On Wed, May 25, 2005 at 04:34:57PM -0600, Elijah Newren wrote:
> On 5/25/05, Luke Schierer <lschiere users sf net> wrote:
> If a modal window (of the application that previously had focus) is
> denied focus when it appears (e.g. an "unexpected error message"),
> then the usual reasoning of "let the user go on what they were doing
> and interacting with the window they were using" doesn't apply (the
> modal dialog would prevent any such interaction).  Hence, in that case
> the main window is defocused, and the modal dialog is placed on top.

modal windows are a pain.  Still, I think I have clarified this in my
other reply now.

> Another example of decoupling is mouse/sloppy focus, where a window
> can get focus without being raised.
> The only point I think this makes is that the criteria of "at least
> somewhat decoupled" is too vague to be useful.  You had a specific
> idea in mind for it, but the criteria you listed isn't detailed enough
> to support it.
> > > >         * It is acceptable for a window manager's overall focus policy to include some concept of absolute
> > > >           Z-level and restrict an application to a single Z-level.  Such a policy, however, should include
> > > >           some method to notify the user that a new window has been created.
> > >
> > > Um, like DEMANDS_ATTENTION?  ;-)
> > 
> > a DEMANDS_ATTENTION that actually got the user's attention would
> > suffice here yes.
> Yeah, I think we're reaching agreement (I hope) that this is the bug
> we need to addresss, or at least the first one.


> >  The idea that bullet was attempting to address
> > however was window managers that restrict each application to a
> > single layer, and force you to raise or lower the layer.  *shrugs* as
> I don't quite follow what you mean.  Also, do you mean each
> application, or each window?  (And for legacy apps, can the WM tell
> the difference?)

from ICCCM, each application *should* be setting a WM_CLASS (amoung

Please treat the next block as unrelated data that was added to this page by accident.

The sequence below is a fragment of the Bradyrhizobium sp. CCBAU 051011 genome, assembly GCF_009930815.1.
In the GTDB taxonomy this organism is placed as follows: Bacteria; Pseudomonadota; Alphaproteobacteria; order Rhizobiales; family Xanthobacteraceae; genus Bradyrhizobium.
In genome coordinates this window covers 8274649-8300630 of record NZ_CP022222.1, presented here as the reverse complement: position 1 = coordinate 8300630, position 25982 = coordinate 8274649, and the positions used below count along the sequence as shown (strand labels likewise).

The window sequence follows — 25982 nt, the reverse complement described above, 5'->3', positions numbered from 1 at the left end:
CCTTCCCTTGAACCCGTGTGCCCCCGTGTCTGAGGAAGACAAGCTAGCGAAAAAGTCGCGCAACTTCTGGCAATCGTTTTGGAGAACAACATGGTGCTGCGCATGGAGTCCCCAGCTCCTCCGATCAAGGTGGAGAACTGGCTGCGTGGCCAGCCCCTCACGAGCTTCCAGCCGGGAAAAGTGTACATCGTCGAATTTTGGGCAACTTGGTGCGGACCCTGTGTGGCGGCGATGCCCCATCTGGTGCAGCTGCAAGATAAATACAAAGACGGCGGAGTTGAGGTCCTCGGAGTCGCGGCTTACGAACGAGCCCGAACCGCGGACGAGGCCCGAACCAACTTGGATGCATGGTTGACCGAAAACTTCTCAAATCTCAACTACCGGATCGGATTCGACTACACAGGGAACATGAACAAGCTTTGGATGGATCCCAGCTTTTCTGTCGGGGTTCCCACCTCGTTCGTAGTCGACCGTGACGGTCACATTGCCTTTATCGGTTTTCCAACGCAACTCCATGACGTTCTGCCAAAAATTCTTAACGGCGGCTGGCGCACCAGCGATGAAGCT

other things).  in short, yes, X can tell what windows are one
application, and thus the WM can.  Interestingly, iirc, gnome already
uses this, to collapse task bar items into single instances with a
menu showing each window for that app.

some applications utterly abuse this (WM_CLASS especially), but those
are bugs I'd file with such applications.  Similarly some window
managers depend on WM_CLASS (and related concepts) abuse (notably
WindowMaker), but that also is a bug for someone else.

Basically I'm thinking of things like ION or pwm.  there are window
managers out there that while I consider them entirely useless, some
people like them, they *do* provide logical rules for focus, and
something I intend to refine in our interaction in case this ever
comes up with anyone else, should reflect their existance. you
(gnome) can utterly ignore the Z level stuff, as I think we come to
sufficient agreement here:

there is a bug in gnome's implementation of DEMANDS_ATTENTION (it
doesn't actually alert users), fixing it would satisfy our ideas
on Z level and window placement level.


> > long as the user knows that's what is happening, such behavior would
> > be fine, *so long as the user was notified that there is reason to
> > switch layers*.  however, this is one respect that does not
> > particularly apply to metacity, as its placement is not nearly so
> > logical ;-)
> >
> > of course, having a writeup of how a window manager should behave
> > with points that do not particularly apply to metacity only makes
> > sense if we have users who don't use gnome (its a given that you
> > wouldn't bother for win32 users, who's going to get Microsoft to
> > listen? you *have* to work around its insufficiencies) ;-)
> ;-)
> Cheers,
> Elijah

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